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Supermarket recalls: Why detectors sometimes fail

15 February 2016

Last month, Sainsbury’s made national headlines when it issued a recall for bread that may have been contaminated with metal fragments. Sarah Ketchin, Managing Director for Fortress Technology, discusses the impact of metal contamination on brand reputation and how to mitigate the risks. 

Any contamination is a food safety issue that can have an incendiary effect on a food business’s reputation. Of all the potential contaminants, metal is still the most likely contaminant risk in a food processing and packing plant and the preparation of bread means that it can be exposed to a variety of mixing, sieving and baking processes where metal fragments could potentially enter the food chain.

On 18 January 2016, the Food Standards Agency announced that Sainsbury’s, as a precautionary measure, was recalling nationwide it’s own-branded wholemeal bread medium sliced and thick sliced with a best before date of 19 January 2016. This was due to a possible presence of tiny pieces of metal in the bread. No other products or date codes were affected by this recall.

The supplier will certainly have had metal detection equipment in place, so how could this happen? The answer is that no system can entirely eliminate the risk of metal contamination. However, optimising metal detection systems can manage that risk more effectively and reduce it as far as is practical. Food operators should understand the factors that can leave them vulnerable, even those that already have metal detectors in place.  

Material difference

First, there’s the widespread use of stainless steels in the food industry. These are more difficult to detect than ferrous metals such as iron and steel or non-ferrous metals such as copper or zinc. That’s because metal detectors work by spotting materials that create a magnetic or electrical disturbance as they pass through an electromagnetic field. Ferrous metals are both magnetic and good electrical conductors so they’re relatively easy to spot.

Non-ferrous metals aren’t magnetic but they’re good conductors. Stainless steels are not magnetic and are also poor conductors, so they present an added challenge. In practice this means that in a sphere of stainless steel hidden in a dry product typically needs to be 50 per cent larger than a ferrous sphere to generate a similar signal size. That disparity can rise up to 200 to 300 per cent in wet products, and bread falls into this category.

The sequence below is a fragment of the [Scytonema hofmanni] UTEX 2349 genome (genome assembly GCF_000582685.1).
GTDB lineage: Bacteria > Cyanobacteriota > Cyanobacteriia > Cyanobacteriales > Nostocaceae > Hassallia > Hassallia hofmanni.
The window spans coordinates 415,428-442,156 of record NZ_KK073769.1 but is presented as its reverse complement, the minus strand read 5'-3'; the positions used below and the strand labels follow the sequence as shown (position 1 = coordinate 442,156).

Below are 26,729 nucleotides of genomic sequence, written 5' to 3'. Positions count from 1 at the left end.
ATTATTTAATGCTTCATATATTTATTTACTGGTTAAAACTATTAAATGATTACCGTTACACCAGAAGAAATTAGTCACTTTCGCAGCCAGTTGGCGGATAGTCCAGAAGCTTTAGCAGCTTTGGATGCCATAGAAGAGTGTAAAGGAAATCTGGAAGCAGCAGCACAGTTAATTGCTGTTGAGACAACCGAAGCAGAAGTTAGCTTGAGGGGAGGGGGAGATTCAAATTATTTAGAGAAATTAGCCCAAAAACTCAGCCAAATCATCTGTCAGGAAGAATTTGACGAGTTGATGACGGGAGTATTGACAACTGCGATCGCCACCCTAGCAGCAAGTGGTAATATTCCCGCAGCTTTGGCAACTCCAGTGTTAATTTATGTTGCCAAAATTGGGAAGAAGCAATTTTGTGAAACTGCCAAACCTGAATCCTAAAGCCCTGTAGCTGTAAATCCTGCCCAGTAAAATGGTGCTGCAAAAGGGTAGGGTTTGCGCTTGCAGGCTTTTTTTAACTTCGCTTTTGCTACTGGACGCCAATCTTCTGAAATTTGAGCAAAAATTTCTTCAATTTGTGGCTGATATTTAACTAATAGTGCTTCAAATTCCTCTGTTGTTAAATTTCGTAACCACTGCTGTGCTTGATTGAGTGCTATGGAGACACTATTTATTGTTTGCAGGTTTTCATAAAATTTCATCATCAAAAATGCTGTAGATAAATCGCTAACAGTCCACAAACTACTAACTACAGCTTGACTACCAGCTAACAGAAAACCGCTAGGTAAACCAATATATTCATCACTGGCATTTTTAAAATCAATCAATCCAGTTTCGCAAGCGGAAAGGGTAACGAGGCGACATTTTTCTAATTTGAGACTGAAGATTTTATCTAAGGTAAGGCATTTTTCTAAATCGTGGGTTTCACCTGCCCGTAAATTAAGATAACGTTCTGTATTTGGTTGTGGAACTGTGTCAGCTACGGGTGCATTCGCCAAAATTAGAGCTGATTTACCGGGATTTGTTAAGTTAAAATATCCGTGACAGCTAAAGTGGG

Understanding product effect

One of the biggest challenges when using metal detectors to inspect food for contaminants has long been ‘product effect’. It occurs when a product has a conductive property, such as high moisture or mineral content, which affects the electromagnetic field generated by the metal detector. In the bakery category, bread, muffins, cakes, pastries, raw dough, chilled pastry and fortified cereal bars have this conductive property.

The scientific reason behind this ‘product effect’ occurrence is largely due to physics. Water and mineral content can create a large conductive signal that the detector must overcome in order to detect small pieces of metal.

As well as salt content, warm baked bread can impact the metal detector’s ability to distinguish between any actual stainless steel metal contaminants that may have been introduced during the mixing process and the false signal given by the combination of product attributes. What’s more, the air bubbles and density of a loaf of bread will vary, even in the same batch. Plus, a lot of freshly baked goods, cakes included, are baked in tins, so there’s another potential source of metal contamination.

Orientation effect

The signal produced from a wire shape will vary greatly depending on the type of metal it is and on its angle when it passes through the detector. This is known as orientation effect. For example, a stainless steel wire that passes through the aperture upright or sideways generates a higher signal than a straight.  In the worst case a wire may produce a signal no bigger than a sphere of the same size as the diameter of the wire. It’s therefore important to optimise the performance of the detector to cope with the worst-case scenario. 

An improvement in sphere size from 3mm to 2.5mm may not sound like much but it can be the difference between success and failure when trying to spot an irregular fragment. 

Test and record

It’s also vital to check that any metal detection system is fail-safe. So, for example, if a fault with the reject system means that a contaminant is detected but not rejected, the line should stop automatically until the situation is resolved. 

Both the detector performance and fail-safe capability should be tested regularly and full records kept to support traceability. 


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